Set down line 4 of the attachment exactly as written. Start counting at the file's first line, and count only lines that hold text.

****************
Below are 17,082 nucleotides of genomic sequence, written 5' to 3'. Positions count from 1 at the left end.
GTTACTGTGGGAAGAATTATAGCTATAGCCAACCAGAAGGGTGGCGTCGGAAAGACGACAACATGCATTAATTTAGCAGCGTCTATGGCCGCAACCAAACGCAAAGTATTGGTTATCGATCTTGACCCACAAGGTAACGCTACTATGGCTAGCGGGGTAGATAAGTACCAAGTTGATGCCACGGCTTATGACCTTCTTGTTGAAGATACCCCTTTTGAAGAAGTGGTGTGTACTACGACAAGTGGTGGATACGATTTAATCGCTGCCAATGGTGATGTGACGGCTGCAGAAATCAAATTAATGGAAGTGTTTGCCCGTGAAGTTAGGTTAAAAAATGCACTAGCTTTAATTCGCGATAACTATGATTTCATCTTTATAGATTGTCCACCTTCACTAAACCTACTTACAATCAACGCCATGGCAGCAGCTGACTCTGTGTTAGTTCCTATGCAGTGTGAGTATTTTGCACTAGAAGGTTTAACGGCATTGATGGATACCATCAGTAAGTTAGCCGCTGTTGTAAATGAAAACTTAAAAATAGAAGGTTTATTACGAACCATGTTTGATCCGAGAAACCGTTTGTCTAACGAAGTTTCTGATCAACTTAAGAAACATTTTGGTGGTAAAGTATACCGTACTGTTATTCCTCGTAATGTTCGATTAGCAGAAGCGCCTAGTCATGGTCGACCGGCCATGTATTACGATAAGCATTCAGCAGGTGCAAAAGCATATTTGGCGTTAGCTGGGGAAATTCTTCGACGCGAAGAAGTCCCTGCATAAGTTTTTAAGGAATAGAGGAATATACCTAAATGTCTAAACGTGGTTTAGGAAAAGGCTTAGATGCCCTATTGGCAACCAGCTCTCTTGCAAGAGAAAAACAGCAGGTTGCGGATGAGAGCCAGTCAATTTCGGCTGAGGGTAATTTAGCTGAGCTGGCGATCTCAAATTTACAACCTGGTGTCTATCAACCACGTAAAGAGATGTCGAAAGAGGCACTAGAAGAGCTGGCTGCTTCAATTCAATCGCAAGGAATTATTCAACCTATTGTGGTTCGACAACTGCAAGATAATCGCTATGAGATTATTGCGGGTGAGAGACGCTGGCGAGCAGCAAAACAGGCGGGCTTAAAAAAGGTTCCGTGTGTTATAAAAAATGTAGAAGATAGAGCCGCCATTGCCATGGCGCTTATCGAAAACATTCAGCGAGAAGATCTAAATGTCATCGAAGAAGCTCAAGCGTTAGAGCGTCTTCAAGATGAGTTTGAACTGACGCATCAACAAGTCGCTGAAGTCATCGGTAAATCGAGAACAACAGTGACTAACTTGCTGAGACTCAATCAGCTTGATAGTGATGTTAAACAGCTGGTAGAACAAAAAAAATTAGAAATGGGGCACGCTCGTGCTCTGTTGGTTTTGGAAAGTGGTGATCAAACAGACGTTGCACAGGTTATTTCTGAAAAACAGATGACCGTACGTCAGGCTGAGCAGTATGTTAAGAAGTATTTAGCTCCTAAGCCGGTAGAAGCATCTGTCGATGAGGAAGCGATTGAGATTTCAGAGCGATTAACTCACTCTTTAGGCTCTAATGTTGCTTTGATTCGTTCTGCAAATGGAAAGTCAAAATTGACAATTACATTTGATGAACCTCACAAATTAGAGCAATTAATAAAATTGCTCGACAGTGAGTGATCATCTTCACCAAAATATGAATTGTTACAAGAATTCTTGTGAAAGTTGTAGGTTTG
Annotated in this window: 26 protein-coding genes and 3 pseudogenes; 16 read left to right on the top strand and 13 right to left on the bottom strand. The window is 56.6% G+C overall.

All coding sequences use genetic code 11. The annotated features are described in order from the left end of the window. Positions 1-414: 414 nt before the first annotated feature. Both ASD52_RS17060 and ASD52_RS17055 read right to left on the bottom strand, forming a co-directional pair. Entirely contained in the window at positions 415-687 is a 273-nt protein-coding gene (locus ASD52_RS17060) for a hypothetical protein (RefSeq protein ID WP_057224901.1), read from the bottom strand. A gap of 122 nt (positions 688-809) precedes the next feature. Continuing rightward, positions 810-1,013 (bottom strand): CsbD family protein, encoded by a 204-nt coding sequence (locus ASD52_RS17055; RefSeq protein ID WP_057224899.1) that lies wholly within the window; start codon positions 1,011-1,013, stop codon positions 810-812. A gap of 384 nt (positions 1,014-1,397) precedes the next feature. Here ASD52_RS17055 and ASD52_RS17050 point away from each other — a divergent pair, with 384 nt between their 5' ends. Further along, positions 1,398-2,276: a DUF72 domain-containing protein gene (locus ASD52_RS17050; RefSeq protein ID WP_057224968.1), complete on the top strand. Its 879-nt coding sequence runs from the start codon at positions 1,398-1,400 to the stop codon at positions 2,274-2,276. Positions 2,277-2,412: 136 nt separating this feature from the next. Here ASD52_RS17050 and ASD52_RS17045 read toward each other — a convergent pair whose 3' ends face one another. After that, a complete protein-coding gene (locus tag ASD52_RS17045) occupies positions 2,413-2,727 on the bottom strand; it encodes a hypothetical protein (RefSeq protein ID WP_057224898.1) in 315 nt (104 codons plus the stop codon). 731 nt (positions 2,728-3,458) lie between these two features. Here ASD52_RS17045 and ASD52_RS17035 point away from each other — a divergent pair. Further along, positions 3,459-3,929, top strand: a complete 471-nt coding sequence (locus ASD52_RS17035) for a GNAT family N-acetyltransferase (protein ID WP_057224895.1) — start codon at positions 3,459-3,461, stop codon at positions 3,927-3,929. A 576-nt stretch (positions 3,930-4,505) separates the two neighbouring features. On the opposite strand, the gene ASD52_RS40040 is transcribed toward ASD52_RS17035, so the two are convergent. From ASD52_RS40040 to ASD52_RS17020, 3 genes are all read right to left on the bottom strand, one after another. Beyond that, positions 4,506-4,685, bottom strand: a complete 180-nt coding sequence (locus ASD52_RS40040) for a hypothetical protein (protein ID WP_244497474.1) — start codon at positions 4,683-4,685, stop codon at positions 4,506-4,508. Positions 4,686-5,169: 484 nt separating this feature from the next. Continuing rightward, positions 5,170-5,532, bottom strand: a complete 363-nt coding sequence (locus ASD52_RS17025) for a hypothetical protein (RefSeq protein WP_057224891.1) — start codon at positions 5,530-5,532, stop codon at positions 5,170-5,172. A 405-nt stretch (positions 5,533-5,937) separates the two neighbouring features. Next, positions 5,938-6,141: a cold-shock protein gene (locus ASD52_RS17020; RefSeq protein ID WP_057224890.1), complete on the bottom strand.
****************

All coding sequences use genetic code 11. The annotated features are described in order from the left end of the window. Positions 1-414: 414 nt before the first annotated feature. Both ASD52_RS17060 and ASD52_RS17055 read right to left on the bottom strand, forming a co-directional pair. Entirely contained in the window at positions 415-687 is a 273-nt protein-coding gene (locus ASD52_RS17060) for a hypothetical protein (RefSeq protein ID WP_057224901.1), read from the bottom strand. A gap of 122 nt (positions 688-809) precedes the next feature. Continuing rightward, positions 810-1,013 (bottom strand): CsbD family protein, encoded by a 204-nt coding sequence (locus ASD52_RS17055; RefSeq protein ID WP_057224899.1) that lies wholly within the window; start codon positions 1,011-1,013, stop codon positions 810-812. A gap of 384 nt (positions 1,014-1,397) precedes the next feature. Here ASD52_RS17055 and ASD52_RS17050 point away from each other — a divergent pair, with 384 nt between their 5' ends. Further along, positions 1,398-2,276: a DUF72 domain-containing protein gene (locus ASD52_RS17050; RefSeq protein ID WP_057224968.1), complete on the top strand. Its 879-nt coding sequence runs from the start codon at positions 1,398-1,400 to the stop codon at positions 2,274-2,276. Positions 2,277-2,412: 136 nt separating this feature from the next. Here ASD52_RS17050 and ASD52_RS17045 read toward each other — a convergent pair whose 3' ends face one another. After that, a complete protein-coding gene (locus tag ASD52_RS17045) occupies positions 2,413-2,727 on the bottom strand; it encodes a hypothetical protein (RefSeq protein ID WP_057224898.1) in 315 nt (104 codons plus the stop codon). 731 nt (positions 2,728-3,458) lie between these two features. Here ASD52_RS17045 and ASD52_RS17035 point away from each other — a divergent pair. Further along, positions 3,459-3,929, top strand: a complete 471-nt coding sequence (locus ASD52_RS17035) for a GNAT family N-acetyltransferase (protein ID WP_057224895.1) — start codon at positions 3,459-3,461, stop codon at positions 3,927-3,929. A 576-nt stretch (positions 3,930-4,505) separates the two neighbouring features. On the opposite strand, the gene ASD52_RS40040 is transcribed toward ASD52_RS17035, so the two are convergent. From ASD52_RS40040 to ASD52_RS17020, 3 genes are all read right to left on the bottom strand, one after another. Beyond that, positions 4,506-4,685, bottom strand: a complete 180-nt coding sequence (locus ASD52_RS40040) for a hypothetical protein (protein ID WP_244497474.1) — start codon at positions 4,683-4,685, stop codon at positions 4,506-4,508. Positions 4,686-5,169: 484 nt separating this feature from the next. Continuing rightward, positions 5,170-5,532, bottom strand: a complete 363-nt coding sequence (locus ASD52_RS17025) for a hypothetical protein (RefSeq protein WP_057224891.1) — start codon at positions 5,530-5,532, stop codon at positions 5,170-5,172. A 405-nt stretch (positions 5,533-5,937) separates the two neighbouring features. Next, positions 5,938-6,141: a cold-shock protein gene (locus ASD52_RS17020; RefSeq protein ID WP_057224890.1), complete on the bottom strand.